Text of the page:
Speed kills and the race is on to cook up the most stable and fastest browser around. That situation means innovation abounds. Microsoft's Internet Explorer and Mozilla's Firefox are No. 1 and No. 2 in market share, but Apple's Safari and Google's Chrome are also pushing the field. Toss in smaller players like Opera, which does better on mobile platforms than the PC, and these are interesting times.
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Get "online" without a data connection via SMS with the browser by Bangalore-based startup, Innoz.in, which seeks to connect the unconnected poor with featurephones to the information riches of the Web.
Opera's side project of creating a social/blogging community in the face of competition from Facebook and WordPress has come to an abrupt close, with the company telling users they should go to these services instead.
The Chinese Internet giant will roll out its search engine and other products for the Thai market, which is among its overseas expansion priorities that also includes Indonesia, Brazil and Egypt.
Opera appears to have made up its mind on the question of updates for Opera 12: the last will come by mid-2014, along with an automatic update that will push millions over to the new browser.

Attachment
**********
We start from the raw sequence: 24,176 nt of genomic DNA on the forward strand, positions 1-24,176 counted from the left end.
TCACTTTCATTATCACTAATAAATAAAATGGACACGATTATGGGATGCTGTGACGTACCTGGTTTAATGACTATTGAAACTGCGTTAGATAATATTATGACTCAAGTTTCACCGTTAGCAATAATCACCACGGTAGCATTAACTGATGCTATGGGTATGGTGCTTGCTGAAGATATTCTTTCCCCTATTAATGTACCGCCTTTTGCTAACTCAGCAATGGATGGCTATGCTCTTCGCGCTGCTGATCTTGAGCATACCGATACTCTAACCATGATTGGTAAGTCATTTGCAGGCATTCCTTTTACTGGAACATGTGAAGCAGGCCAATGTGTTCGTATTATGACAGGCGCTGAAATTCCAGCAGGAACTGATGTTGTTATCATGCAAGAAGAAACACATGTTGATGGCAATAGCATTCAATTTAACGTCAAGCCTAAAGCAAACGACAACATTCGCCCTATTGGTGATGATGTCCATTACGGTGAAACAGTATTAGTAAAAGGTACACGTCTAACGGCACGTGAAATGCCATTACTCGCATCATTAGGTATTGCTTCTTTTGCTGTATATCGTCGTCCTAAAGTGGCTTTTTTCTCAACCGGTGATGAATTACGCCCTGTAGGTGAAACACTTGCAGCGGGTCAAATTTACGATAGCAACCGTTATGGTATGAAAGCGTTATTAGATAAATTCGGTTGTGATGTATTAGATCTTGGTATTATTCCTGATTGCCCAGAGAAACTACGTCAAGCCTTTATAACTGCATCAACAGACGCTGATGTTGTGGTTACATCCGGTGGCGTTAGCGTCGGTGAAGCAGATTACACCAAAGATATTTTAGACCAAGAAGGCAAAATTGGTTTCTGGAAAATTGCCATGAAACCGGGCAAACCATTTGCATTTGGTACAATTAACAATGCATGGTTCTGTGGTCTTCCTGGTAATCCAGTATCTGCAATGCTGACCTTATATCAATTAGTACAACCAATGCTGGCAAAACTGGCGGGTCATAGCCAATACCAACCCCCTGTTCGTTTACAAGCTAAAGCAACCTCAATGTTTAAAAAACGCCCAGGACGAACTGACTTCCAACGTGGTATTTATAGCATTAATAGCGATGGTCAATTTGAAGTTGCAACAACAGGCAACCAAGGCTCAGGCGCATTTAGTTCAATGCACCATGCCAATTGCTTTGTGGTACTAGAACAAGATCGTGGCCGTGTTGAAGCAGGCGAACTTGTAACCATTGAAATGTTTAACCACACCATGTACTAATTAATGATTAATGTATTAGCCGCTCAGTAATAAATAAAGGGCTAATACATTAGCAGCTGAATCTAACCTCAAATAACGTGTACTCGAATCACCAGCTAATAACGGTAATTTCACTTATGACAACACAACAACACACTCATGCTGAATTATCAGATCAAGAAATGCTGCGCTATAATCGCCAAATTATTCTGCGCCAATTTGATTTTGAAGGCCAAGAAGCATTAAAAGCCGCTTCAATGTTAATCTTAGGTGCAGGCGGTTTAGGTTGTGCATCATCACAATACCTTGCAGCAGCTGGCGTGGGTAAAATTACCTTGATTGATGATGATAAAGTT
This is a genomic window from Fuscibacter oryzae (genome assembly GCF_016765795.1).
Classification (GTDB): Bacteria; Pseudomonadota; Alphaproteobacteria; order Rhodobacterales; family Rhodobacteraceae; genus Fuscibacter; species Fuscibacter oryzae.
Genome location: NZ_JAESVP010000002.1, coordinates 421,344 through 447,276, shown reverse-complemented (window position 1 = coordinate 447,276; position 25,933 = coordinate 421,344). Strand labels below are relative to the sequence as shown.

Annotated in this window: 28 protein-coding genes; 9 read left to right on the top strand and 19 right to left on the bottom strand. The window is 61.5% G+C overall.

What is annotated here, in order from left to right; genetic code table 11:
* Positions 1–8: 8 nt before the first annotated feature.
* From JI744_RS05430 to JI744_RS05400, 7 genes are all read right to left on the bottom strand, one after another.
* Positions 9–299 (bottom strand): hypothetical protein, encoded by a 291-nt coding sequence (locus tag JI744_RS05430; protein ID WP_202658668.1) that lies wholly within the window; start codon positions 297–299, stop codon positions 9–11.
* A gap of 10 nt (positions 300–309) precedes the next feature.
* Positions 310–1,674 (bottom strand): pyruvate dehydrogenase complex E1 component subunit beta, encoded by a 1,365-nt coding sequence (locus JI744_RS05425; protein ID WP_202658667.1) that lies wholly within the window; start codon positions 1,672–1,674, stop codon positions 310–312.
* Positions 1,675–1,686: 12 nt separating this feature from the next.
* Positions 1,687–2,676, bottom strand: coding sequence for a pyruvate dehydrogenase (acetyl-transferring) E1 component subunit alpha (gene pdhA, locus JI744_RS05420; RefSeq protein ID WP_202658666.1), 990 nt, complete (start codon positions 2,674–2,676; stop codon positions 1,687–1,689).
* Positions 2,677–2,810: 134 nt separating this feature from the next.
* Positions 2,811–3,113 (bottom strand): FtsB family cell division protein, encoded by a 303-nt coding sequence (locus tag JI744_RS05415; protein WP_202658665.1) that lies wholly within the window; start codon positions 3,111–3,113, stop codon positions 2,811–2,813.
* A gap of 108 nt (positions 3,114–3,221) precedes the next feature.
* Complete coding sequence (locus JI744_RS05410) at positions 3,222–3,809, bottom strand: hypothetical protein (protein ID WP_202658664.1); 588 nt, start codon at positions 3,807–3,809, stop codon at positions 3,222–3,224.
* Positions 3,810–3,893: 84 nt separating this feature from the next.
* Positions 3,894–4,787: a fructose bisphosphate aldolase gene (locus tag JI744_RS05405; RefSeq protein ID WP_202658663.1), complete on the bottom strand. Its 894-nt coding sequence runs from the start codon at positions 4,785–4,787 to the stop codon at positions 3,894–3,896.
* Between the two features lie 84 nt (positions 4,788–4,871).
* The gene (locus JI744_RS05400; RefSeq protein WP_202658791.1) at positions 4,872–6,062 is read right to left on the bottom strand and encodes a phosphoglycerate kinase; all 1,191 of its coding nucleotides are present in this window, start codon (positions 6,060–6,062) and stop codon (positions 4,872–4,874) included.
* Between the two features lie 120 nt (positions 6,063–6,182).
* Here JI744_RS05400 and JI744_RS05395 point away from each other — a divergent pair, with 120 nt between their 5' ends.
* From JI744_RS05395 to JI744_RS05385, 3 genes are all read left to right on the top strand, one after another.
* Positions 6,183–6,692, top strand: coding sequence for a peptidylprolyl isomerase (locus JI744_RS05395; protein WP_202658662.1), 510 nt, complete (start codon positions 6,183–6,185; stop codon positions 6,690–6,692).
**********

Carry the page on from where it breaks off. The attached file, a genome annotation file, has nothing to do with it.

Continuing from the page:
Settlement ends a two-year investigation into Google's cookie practices.
What's the former technical lead on Eclipse Java development tools been doing at Microsoft for the past three years? Building a browser-based development toolset.
The company announced Tuesday that they would be ending support for the SHA-1 protocol in certificates, deprioritizing the RC4 cipher and turning TLS 1.2 on by default in IE11.
Microsoft's Corporate Vice President of IE, Dean Hachamovitch, is taking on a new role on an unspecified team at the company.
In order to impede the spread of malicious Chrome extensions on Windows, Google will start requiring all extensions to the stable and beta Windows versions to load from the Chrome Web Store.
Microsoft is starting to push the release-to-Web version of IE11 for Windows 7 to users as of November 7.
Security high-hats from Microsoft, Facebook and others have launched HackerOne: an open call for hackers to submit Internet bugs for cash. Hackers can remain anonymous, while all vulns are made public.
The design software maker is already tapping into the new AWS G2 instances for graphic-intensive workloads on web browsers.
Google's browser gains the ability to return to a default state with a single click.
Twitter surprised users by forcing an update that automatically shows photos and videos in timelines, and for some users this is a serious problem. Here's how to hide those images with AdBlock.
Fixya has analyzed 61,582 "problem impressions" from users of its problem-fixing website and come up with usability ratings for the major mobile browsers, and the most complained-about problems